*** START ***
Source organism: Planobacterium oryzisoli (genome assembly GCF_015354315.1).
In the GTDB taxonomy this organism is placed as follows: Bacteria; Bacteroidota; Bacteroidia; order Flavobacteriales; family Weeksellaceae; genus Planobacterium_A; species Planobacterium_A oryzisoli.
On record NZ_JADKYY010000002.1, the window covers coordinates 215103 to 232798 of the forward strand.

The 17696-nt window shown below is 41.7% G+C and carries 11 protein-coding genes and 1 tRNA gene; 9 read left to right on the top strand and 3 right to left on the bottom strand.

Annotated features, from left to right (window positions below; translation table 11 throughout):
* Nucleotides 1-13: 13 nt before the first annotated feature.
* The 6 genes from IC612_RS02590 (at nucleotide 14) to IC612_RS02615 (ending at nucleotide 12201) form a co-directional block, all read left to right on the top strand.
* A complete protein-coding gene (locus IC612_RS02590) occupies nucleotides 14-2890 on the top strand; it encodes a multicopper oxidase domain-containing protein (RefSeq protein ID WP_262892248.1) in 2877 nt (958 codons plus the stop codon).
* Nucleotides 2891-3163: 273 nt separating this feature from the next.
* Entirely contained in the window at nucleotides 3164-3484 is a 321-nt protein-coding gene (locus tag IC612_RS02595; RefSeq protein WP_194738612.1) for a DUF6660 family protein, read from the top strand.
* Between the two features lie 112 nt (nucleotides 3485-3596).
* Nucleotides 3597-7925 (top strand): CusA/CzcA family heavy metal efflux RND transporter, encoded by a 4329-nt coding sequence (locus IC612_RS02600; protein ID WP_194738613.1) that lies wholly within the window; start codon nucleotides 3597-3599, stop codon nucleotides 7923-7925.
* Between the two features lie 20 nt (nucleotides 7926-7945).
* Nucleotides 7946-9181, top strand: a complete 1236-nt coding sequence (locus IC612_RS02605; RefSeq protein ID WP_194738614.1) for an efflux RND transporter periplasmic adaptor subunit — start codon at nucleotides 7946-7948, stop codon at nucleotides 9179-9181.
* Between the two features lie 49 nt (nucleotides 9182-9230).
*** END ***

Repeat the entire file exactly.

Source organism: Planobacterium oryzisoli (genome assembly GCF_015354315.1).
In the GTDB taxonomy this organism is placed as follows: Bacteria; Bacteroidota; Bacteroidia; order Flavobacteriales; family Weeksellaceae; genus Planobacterium_A; species Planobacterium_A oryzisoli.
On record NZ_JADKYY010000002.1, the window covers coordinates 215103 to 232798 of the forward strand.

The 17696-nt window shown below is 41.7% G+C and carries 11 protein-coding genes and 1 tRNA gene; 9 read left to right on the top strand and 3 right to left on the bottom strand.

Annotated features, from left to right (window positions below; translation table 11 throughout):
* Nucleotides 1-13: 13 nt before the first annotated feature.
* The 6 genes from IC612_RS02590 (at nucleotide 14) to IC612_RS02615 (ending at nucleotide 12201) form a co-directional block, all read left to right on the top strand.
* A complete protein-coding gene (locus IC612_RS02590) occupies nucleotides 14-2890 on the top strand; it encodes a multicopper oxidase domain-containing protein (RefSeq protein ID WP_262892248.1) in 2877 nt (958 codons plus the stop codon).
* Nucleotides 2891-3163: 273 nt separating this feature from the next.
* Entirely contained in the window at nucleotides 3164-3484 is a 321-nt protein-coding gene (locus tag IC612_RS02595; RefSeq protein WP_194738612.1) for a DUF6660 family protein, read from the top strand.
* Between the two features lie 112 nt (nucleotides 3485-3596).
* Nucleotides 3597-7925 (top strand): CusA/CzcA family heavy metal efflux RND transporter, encoded by a 4329-nt coding sequence (locus IC612_RS02600; protein ID WP_194738613.1) that lies wholly within the window; start codon nucleotides 3597-3599, stop codon nucleotides 7923-7925.
* Between the two features lie 20 nt (nucleotides 7926-7945).
* Nucleotides 7946-9181, top strand: a complete 1236-nt coding sequence (locus IC612_RS02605; RefSeq protein ID WP_194738614.1) for an efflux RND transporter periplasmic adaptor subunit — start codon at nucleotides 7946-7948, stop codon at nucleotides 9179-9181.
* Between the two features lie 49 nt (nucleotides 9182-9230).